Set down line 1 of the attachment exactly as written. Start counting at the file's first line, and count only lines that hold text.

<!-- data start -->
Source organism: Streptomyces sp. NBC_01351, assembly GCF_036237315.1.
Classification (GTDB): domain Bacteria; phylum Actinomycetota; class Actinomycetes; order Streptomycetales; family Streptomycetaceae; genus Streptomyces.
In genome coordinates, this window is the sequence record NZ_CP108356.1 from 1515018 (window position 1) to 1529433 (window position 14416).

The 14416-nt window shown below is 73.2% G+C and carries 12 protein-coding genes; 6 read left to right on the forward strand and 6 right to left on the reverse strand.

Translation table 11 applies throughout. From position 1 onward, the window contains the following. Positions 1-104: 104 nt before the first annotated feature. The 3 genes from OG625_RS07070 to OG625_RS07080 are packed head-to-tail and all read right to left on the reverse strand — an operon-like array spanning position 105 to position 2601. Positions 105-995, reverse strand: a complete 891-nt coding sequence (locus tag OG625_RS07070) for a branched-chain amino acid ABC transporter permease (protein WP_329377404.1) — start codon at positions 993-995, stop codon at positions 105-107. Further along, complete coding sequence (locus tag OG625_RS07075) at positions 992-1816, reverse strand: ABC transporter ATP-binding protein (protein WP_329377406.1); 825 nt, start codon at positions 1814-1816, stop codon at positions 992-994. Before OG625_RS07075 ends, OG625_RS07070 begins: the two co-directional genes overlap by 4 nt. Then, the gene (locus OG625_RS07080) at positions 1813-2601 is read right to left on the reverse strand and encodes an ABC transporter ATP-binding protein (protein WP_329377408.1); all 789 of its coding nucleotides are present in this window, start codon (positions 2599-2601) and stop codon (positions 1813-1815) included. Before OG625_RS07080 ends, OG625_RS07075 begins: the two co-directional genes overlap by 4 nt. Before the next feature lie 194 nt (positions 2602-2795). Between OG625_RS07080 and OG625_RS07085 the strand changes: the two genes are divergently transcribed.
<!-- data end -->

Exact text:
Source organism: Streptomyces sp. NBC_01351, assembly GCF_036237315.1.